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10-21-2016 01:49 PM

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@re-fuse wrote:... (with filled interior) ...

What defines the "interior"? can you show a sketch of the final image? Do you just want the lines to be wider than 1 pixel?

10-21-2016 02:18 PM

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Or are you just talking about line interpolation between defined points? That seems trivial.

10-21-2016 04:26 PM - edited 10-21-2016 04:31 PM

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@altenbach wrote:Or are you just talking about line interpolation between defined points? That seems trivial.

Here's one possible solution for that. Modify as needed.

(this is just a quick a dirty draft. I am sure it can be improved).

Of course you would need to include the correct scaling between values and indices. My algorithm should be applied once the data is quantized to pixels.

10-21-2016 04:59 PM - edited 10-22-2016 11:42 AM

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Once you have a continuous outline, a flood fill is simple If you can make certain assumptions about the shape. Is that what you want?

10-22-2016 01:27 PM - edited 10-22-2016 01:29 PM

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@altenbach wrote:

What defines the "interior"? can you show a sketch of the final image? Do you just want the lines to be wider than 1 pixel?

your last post is exactly what i want.

in this sketch you can see the shape before and after filling it.

later on i used the point coordinates from the filled shape to draw the picture.

how exactly did you do the flood fill? without using picture functions i assume.

10-22-2016 03:34 PM - edited 10-22-2016 03:36 PM

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@re-fuse wrote:

how exactly did you do the flood fill?

There are plenty of flood fill algorithms discussed on the web (start here) but they require a definition of what is "inside" and "outside" In your case, the array border seems to be outside and you have two independent areas to fill. Is this always the case? You only have one array of points. How do you know when one curve ends and the other starts to prevent connecting them? The XY data in the VI you attached earlier is rather boring (just a rectangle), so it wouold be nice to have something with a bit more realistic data. Is the data always symmetric? Would it be sufficient to define the upper curve and just mirror it for the lower half?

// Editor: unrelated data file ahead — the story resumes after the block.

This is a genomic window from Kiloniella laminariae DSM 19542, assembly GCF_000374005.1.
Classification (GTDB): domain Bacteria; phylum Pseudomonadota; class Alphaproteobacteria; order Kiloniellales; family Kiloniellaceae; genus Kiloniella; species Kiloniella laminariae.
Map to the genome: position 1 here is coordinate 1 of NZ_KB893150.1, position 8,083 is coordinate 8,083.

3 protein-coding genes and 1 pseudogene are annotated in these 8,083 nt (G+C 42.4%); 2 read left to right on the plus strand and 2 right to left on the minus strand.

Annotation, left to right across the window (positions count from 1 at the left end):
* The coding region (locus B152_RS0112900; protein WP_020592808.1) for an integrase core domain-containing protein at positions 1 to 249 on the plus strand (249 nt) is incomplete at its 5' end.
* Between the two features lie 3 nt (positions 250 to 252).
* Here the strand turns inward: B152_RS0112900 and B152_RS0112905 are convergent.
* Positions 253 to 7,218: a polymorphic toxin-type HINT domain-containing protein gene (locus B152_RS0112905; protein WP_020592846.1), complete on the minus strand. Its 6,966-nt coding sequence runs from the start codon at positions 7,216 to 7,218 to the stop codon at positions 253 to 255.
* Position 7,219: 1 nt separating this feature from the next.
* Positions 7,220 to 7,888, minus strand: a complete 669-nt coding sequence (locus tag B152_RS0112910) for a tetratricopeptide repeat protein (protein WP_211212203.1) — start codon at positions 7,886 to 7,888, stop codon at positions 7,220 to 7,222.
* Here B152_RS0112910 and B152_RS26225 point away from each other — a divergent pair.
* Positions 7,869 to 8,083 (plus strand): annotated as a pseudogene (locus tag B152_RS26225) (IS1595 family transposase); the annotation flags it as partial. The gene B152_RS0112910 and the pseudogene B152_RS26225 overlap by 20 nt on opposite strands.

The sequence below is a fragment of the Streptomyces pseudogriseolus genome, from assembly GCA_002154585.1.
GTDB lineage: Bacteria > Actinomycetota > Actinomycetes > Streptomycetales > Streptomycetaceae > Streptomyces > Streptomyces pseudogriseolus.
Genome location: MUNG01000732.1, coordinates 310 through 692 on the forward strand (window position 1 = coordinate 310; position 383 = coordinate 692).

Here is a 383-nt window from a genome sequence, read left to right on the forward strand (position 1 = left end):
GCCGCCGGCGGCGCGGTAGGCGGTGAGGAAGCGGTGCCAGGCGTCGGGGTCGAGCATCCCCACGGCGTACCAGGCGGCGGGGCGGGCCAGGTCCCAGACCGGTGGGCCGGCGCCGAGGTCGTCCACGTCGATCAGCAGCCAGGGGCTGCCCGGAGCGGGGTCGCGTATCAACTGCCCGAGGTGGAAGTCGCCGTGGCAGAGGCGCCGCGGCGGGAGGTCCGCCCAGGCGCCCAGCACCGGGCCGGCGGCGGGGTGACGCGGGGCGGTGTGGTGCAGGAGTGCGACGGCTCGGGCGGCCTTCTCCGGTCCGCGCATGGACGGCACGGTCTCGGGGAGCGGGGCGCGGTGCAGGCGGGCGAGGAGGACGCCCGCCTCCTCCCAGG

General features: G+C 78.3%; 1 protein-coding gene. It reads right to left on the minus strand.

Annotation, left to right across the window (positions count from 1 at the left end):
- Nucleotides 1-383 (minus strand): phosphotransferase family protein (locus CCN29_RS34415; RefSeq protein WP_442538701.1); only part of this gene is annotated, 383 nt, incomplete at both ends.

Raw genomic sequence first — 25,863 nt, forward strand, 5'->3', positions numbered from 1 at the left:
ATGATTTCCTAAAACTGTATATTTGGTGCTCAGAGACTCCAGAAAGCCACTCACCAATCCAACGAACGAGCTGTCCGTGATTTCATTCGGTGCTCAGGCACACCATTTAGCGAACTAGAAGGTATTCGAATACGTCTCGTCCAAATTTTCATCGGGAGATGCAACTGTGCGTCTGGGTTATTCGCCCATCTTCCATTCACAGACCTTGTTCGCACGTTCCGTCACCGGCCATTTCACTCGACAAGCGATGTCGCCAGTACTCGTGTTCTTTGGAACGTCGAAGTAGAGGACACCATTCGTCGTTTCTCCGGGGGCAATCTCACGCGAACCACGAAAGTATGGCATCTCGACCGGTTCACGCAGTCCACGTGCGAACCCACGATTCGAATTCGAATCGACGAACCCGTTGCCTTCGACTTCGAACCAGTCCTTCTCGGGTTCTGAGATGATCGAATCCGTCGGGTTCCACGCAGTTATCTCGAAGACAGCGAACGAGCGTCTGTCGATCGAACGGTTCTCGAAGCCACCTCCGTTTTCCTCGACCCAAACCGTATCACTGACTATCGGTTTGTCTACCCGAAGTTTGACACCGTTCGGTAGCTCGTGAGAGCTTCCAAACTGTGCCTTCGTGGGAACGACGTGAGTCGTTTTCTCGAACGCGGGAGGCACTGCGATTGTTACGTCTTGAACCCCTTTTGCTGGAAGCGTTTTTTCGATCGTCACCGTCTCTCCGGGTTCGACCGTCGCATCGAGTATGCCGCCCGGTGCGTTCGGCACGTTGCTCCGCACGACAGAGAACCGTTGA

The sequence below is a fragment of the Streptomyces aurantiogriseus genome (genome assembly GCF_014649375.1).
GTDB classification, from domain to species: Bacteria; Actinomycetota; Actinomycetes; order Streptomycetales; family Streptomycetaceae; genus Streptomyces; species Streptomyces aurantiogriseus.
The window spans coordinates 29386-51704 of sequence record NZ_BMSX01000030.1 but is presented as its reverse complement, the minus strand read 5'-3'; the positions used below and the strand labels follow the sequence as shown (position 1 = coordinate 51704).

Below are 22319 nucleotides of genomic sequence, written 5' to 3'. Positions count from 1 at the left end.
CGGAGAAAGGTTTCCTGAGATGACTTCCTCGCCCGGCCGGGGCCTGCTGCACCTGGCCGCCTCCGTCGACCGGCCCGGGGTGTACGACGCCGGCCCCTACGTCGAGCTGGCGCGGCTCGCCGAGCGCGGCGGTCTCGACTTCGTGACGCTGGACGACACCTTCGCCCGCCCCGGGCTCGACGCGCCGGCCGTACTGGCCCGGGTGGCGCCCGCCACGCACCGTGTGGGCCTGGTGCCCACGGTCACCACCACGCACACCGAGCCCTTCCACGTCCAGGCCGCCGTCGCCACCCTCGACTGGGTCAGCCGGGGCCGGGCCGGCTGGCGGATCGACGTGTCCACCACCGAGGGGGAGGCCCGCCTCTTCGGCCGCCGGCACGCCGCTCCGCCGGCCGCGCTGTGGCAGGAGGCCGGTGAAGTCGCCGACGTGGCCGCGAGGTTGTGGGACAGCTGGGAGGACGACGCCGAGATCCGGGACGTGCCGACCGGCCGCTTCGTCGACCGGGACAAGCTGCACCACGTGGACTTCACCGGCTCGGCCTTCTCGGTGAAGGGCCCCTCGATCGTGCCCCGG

re-fuse wrote:later on i used the point coordinates from the filled shape to draw the picture.

At the end you transform the 2D array into a picture. No need for coordinates and no drawing involved.

10-23-2016 05:43 AM

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altenbach wrote:

There are plenty of flood fill algorithms discussed on the web (start here) but they require a definition of what is "inside" and "outside" In your case, the array border seems to be outside and you have two independent areas to fill. Is this always the case?

i've tried those floodfill algorithm (this one) but i weren't successful. the 1d array of point coordinates define the border of my shape and what's inside and outside.

the problem is that the number of shapes (respectively the number of independent areas to fill) is not always the same ... in the example above i have to 2 shapes but sometimes it's just one (e.g. rectangle), sometimes many more.

that's why the floodfill algorithm didnt work cause i'd have to manually define where's inside/outside for each shape.

altenbach wrote:

How do you know when one curve ends and the other starts to prevent connecting them? The XY data in the VI you attached earlier is rather boring (just a rectangle), so it wouold be nice to have something with a bit more realistic data. Is the data always symmetric? Would it be sufficient to define the upper curve and just mirror it for the lower half?

each shape is defined by a cubic bezier curves. in that beam-splitter example above i have 24x bezier curve, 12x for the upper arm and 1x for the lower arm ... and the last bezier curve ends where the first bezier curve starts so that the shape is complete.